For all the good they might do or might have done, the main problem with green roofs as far as representing green-ness was concerned, was that they were up on the roof where nobody could see them. One solution was to tilt the roof and, accordingly, we went through a stage of variously inclined and bulbous green roofs.

This must have resulted in too much unusable building volume because resolutely vertical “living walls” came next. Most people’s first architectural encounter was probably Jean Nouvel’s 2006 Musée de Quai Branly (with green wall by Patrick Blanc) and the second was probably Herzog de Meuron’s 2007 CaixaForum Madrid building.

We’d never seen buildings do this before. These two bookend and largely constitute The Golden Age of Living Walls. Brave attempts to prettify car parks and municipal buildings often underestimated the amount of maintenance required and ended up giving green walls a bad name. They simply required too much maintenance to ever be viable on public buildings.

Europeans have always liked to grow things on the upper floor balconies and terraces of apartment buildings, particularly so in Milan. Look at this next photograph. Apartments line a street with more than the usual amount of trees but people on upper floors want to grow their own where they can see them. [1]

The deal with apartment buildings such as this next one in Paris by Edouard Francois is that, in return for maintaining the plants, residents get to have plants outside their window as if it were a garden on land they could see through their window. 

This is a photo from 2017 of M6B2 Tower of Biodiversity in Paris, again by Edouard Francois, and when the plants hadn’t yet been added. The entire building is wrapped in a plant-friendly trellis. No doubt Inhabitat has some more recent images.

This brings us to Stefano Boeri’s 2014 Bosco Verticale (“Vertical Forest”). Let’s be clear on this: Vertical Forest is about horticulture, not forestry. After five years, the trees and plants all seem to have reached their optimum sizes, and there are no dead patches, or noticeable differences due to aspect.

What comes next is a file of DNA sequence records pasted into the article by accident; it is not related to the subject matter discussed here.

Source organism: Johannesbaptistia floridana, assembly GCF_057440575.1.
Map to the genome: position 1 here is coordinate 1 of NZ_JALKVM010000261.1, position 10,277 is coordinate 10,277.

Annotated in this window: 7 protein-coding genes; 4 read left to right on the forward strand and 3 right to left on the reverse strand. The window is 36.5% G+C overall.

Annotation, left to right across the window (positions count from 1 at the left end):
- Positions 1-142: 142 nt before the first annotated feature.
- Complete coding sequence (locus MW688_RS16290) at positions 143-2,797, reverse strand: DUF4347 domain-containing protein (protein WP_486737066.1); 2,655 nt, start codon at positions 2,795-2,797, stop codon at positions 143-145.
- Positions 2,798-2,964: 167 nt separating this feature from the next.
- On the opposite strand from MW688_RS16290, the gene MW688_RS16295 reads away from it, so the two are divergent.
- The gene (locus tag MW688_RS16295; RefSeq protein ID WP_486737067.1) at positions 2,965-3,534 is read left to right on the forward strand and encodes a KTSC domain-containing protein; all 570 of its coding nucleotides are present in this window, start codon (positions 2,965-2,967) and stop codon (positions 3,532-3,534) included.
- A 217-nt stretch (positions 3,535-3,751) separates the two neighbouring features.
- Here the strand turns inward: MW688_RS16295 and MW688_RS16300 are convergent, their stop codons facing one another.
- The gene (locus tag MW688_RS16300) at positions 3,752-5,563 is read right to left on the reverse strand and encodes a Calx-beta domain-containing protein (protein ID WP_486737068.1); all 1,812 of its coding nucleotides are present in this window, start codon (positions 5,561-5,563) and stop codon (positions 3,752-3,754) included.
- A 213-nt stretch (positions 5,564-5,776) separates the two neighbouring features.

On the south side of Vertical Forest is a large park having sixteen “circular forests” of single species. It’s pleasant, but it’s landscaping not forestry. [2]

Apartments aren’t cheap – a low-floor 80 sq.m apartment will set you back €512,000 (US$570,000) while a 200 sq.m penthouse costs around €1.6 mil. (US$1.75 mil.) This is about 20-40% more than comparably-sized apartments nearby. Nevertheless, making something like this work is a huge achievement, integrating horticultural expertise with pedestrian safety and structural concerns. Accordingly, Boeri’s office has been asked to produce vertical forests for Paris (2017), China “Vertical Forest City” (2017), Antwerp (2018), Eindhoven (2018), Cairo (2019), Utrech (2019), Tirana (2030) … [3]

Clearly, vertical forests are a product and part of the appeal is that people can have bigger and better plants outside their windows. This is not only more convincing as garden, but also watered, tended and maintained as a building service charge – and that’s fine. My concern here is not whether vertical forests are a new type of cosmetic facade or an integrated part of some building or urban ecosystem. Some will be and some won’t. Plants being plants, there’s always going to be some organism that will appreciate them. Moreover, benefits such as photosynthesis, of plants not retaining heat, and the moisture retention properties of the soil they grow in are going to be present no matter how marginal or at what cost of getting the plants up there and keeping them alive. Vertical forests don’t require expensive structure, they are highly visible and attractive from all sides. A balance between living wall and the proposals of Ken Yeang seems to have been found. What’s not to like?